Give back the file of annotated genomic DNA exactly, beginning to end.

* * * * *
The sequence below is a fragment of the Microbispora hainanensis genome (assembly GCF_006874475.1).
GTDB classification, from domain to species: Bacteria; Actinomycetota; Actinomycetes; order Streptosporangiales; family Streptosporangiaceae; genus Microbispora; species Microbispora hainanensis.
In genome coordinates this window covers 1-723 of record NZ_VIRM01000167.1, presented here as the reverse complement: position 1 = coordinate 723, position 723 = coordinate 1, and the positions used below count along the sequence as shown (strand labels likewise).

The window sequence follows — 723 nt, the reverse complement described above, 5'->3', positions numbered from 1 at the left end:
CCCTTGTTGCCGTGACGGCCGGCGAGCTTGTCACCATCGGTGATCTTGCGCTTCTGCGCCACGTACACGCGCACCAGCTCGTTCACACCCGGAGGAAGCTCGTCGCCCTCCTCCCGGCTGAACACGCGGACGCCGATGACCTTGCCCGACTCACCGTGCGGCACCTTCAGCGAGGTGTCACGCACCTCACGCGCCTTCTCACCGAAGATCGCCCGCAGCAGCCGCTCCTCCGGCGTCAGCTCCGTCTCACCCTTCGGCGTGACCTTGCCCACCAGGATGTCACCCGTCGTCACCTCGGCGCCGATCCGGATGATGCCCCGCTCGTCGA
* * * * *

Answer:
The sequence below is a fragment of the Microbispora hainanensis genome (assembly GCF_006874475.1).
GTDB classification, from domain to species: Bacteria; Actinomycetota; Actinomycetes; order Streptosporangiales; family Streptosporangiaceae; genus Microbispora; species Microbispora hainanensis.
In genome coordinates this window covers 1-723 of record NZ_VIRM01000167.1, presented here as the reverse complement: position 1 = coordinate 723, position 723 = coordinate 1, and the positions used below count along the sequence as shown (strand labels likewise).

The window sequence follows — 723 nt, the reverse complement described above, 5'->3', positions numbered from 1 at the left end:
CCCTTGTTGCCGTGACGGCCGGCGAGCTTGTCACCATCGGTGATCTTGCGCTTCTGCGCCACGTACACGCGCACCAGCTCGTTCACACCCGGAGGAAGCTCGTCGCCCTCCTCCCGGCTGAACACGCGGACGCCGATGACCTTGCCCGACTCACCGTGCGGCACCTTCAGCGAGGTGTCACGCACCTCACGCGCCTTCTCACCGAAGATCGCCCGCAGCAGCCGCTCCTCCGGCGTCAGCTCCGTCTCACCCTTCGGCGTGACCTTGCCCACCAGGATGTCACCCGTCGTCACCTCGGCGCCGATCCGGATGATGCCCCGCTCGTCGA